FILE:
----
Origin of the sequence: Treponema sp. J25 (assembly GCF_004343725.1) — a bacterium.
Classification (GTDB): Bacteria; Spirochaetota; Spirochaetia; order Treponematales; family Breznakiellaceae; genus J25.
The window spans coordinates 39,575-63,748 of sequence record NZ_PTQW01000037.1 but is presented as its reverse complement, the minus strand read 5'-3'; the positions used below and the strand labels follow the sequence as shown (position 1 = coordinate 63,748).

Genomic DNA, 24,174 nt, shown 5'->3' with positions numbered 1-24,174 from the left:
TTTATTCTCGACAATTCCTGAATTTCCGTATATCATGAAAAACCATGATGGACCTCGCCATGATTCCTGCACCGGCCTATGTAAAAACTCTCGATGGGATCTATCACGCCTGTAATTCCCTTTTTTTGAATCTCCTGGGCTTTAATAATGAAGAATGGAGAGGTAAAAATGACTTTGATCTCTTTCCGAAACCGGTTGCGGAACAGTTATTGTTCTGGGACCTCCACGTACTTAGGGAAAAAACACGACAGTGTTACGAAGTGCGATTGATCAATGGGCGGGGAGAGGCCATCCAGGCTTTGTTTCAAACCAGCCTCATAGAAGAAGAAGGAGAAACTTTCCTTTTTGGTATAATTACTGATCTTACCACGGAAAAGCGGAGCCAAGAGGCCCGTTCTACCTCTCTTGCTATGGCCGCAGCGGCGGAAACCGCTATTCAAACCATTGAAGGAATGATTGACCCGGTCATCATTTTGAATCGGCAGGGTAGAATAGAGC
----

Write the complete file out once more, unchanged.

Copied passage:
Origin of the sequence: Treponema sp. J25 (assembly GCF_004343725.1) — a bacterium.
Classification (GTDB): Bacteria; Spirochaetota; Spirochaetia; order Treponematales; family Breznakiellaceae; genus J25.
The window spans coordinates 39,575-63,748 of sequence record NZ_PTQW01000037.1 but is presented as its reverse complement, the minus strand read 5'-3'; the positions used below and the strand labels follow the sequence as shown (position 1 = coordinate 63,748).

Genomic DNA, 24,174 nt, shown 5'->3' with positions numbered 1-24,174 from the left:
TTTATTCTCGACAATTCCTGAATTTCCGTATATCATGAAAAACCATGATGGACCTCGCCATGATTCCTGCACCGGCCTATGTAAAAACTCTCGATGGGATCTATCACGCCTGTAATTCCCTTTTTTTGAATCTCCTGGGCTTTAATAATGAAGAATGGAGAGGTAAAAATGACTTTGATCTCTTTCCGAAACCGGTTGCGGAACAGTTATTGTTCTGGGACCTCCACGTACTTAGGGAAAAAACACGACAGTGTTACGAAGTGCGATTGATCAATGGGCGGGGAGAGGCCATCCAGGCTTTGTTTCAAACCAGCCTCATAGAAGAAGAAGGAGAAACTTTCCTTTTTGGTATAATTACTGATCTTACCACGGAAAAGCGGAGCCAAGAGGCCCGTTCTACCTCTCTTGCTATGGCCGCAGCGGCGGAAACCGCTATTCAAACCATTGAAGGAATGATTGACCCGGTCATCATTTTGAATCGGCAGGGTAGAATAGAGC